June 1940

“Red leader, rendezvous angels ten over grey beach.”

Angels ten? Far too low. He had no intention of repeating yesterday’s disaster when ops sent them over Dunkirk at 10,000 feet.  Three dozen Messerschmitts dove out from the sun and cut the squadron to ribbons. But arguing with ops was like kicking a rubber wall.

“Red leader, copy,” Jameson said into his oxygen mask. He glanced down at the fuel gauge. Plenty for his plan.

He rocked the stick, waggling his wings to get the attention of the other aircraft. Woody, his wingman, looked over.  Jameson pointed upward and held up two fingers. Woody nodded and the three Hurricanes climbed to 20,000 feet, throttles wide open.

Down to his left he could see the port of Calais, the ships crowding the harbor. Five minutes later they were over Dunkirk itself. From this altitude, the lines of men waiting on the beach looked small as fleas.

Woody’s voice crackled across the receiver. “Stukas, Jimmy.”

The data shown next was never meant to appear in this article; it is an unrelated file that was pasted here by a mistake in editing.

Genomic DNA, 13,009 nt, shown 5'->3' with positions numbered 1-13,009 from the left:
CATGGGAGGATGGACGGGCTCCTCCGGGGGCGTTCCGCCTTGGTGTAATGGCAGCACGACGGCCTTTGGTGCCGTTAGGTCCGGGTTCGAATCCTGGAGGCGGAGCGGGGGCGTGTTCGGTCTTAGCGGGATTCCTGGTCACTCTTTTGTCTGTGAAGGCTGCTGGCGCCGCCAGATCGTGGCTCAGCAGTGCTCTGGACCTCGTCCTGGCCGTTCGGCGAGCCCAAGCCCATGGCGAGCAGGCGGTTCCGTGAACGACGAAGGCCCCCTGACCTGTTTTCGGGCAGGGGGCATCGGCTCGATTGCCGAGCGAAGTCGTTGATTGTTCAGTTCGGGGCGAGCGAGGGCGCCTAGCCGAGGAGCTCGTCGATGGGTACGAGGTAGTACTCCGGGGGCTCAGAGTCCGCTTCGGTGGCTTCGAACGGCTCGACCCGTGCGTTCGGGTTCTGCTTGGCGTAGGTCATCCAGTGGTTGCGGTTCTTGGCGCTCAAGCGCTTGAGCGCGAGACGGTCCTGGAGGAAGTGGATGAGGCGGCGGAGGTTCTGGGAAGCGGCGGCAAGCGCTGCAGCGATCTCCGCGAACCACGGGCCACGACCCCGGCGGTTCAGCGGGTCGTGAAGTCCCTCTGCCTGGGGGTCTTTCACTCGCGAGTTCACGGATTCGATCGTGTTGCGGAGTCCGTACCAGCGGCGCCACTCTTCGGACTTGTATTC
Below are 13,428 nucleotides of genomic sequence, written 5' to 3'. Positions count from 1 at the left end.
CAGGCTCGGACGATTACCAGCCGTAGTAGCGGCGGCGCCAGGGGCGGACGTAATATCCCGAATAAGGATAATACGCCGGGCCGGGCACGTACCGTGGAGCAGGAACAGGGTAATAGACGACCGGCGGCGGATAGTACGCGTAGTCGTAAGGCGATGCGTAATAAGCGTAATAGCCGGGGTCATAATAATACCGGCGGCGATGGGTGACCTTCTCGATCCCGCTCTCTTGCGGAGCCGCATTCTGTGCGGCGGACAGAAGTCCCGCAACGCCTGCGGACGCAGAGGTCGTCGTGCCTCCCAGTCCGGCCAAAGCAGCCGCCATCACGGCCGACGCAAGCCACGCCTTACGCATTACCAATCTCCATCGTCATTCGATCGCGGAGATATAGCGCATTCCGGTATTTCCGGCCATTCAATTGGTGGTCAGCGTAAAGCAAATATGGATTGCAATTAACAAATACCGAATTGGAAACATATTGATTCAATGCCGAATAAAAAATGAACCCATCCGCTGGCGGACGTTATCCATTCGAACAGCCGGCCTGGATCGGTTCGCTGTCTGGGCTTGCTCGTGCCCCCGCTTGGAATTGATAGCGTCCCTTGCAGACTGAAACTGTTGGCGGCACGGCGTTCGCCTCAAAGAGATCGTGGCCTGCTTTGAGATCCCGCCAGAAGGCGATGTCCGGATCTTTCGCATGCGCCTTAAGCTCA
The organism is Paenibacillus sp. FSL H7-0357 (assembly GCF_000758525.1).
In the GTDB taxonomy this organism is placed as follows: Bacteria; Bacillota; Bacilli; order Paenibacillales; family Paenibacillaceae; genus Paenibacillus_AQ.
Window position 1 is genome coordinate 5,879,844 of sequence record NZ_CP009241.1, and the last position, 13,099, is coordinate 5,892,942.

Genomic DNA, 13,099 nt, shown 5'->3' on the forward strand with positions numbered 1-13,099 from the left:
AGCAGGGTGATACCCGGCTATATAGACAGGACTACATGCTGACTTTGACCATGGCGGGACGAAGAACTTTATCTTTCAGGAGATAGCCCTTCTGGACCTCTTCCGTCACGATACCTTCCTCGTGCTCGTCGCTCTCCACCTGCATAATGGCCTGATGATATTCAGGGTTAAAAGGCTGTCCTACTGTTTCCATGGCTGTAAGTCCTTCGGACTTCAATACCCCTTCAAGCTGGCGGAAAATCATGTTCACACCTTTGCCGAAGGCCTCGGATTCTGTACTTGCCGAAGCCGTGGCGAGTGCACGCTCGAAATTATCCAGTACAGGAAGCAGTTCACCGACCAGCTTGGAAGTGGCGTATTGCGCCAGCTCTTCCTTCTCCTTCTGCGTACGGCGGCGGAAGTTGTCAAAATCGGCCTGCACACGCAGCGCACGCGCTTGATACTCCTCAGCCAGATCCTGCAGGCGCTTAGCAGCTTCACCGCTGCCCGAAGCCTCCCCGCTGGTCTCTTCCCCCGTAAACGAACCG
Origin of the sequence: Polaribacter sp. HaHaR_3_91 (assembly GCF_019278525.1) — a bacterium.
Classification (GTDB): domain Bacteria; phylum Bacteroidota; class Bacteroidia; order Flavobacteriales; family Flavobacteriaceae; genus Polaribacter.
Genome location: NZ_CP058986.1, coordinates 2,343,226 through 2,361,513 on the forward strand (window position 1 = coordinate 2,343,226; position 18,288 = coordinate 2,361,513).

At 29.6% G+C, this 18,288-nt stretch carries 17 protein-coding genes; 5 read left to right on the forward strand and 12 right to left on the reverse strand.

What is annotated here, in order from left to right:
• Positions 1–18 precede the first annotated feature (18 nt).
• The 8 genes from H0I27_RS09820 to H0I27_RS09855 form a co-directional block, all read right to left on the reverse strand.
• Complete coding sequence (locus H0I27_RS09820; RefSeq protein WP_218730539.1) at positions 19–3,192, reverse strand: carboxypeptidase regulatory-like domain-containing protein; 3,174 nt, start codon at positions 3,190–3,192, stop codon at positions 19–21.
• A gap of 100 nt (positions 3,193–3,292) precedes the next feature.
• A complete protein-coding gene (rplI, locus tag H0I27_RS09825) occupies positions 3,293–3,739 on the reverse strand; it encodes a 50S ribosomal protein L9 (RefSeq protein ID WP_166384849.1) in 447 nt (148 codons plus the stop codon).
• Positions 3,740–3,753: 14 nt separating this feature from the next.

Sure enough, two dozen of the German dive bombers were streaking in at 15,000 feet, preparing to make their run. Jameson toggled the switch to “fire” and jabbed the button to test his guns. The deafening clatter shook the aeroplane.

“Right,” he said. “Come on, Woody.”

He pushed his Hurricane into a screaming dive.


Sunday Photo Fiction


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    • J Hardy Carroll

      There were a lot more Hurricanes at the beginning of the Battle of Britain than any other fighter type. They were almost as good as the Spitfires, and better than the early Messerschmitts and Focke-Wulf 190s the Germans used. The Hurricane also had a thick wing that made for a stable firing platform, so the eight .303 machine guns could do a lot of damage. I’ve studied quite a few of the transcripts of R/T communications during the battles, so I tried to capture some of that here. The British made a practice of sounding so calm as to be bored when engaging in radio communications. It’s exciting stuff.

  1. James

    Exciting air action. In a way, it made me think of Royal Air Force (RAF) Hawker Hunter pilot Alan Pollock flew his jet under the Tower Bridge on April 5, 1968. Bold stuff.

  2. Sunday Fiction

    I wish I could have been able t get out onto my balcony last week, I would have been able to share photos. There was a long display by a Hurricane and Spitfire.

    This is a good story with good action in it.

Don't just stand there.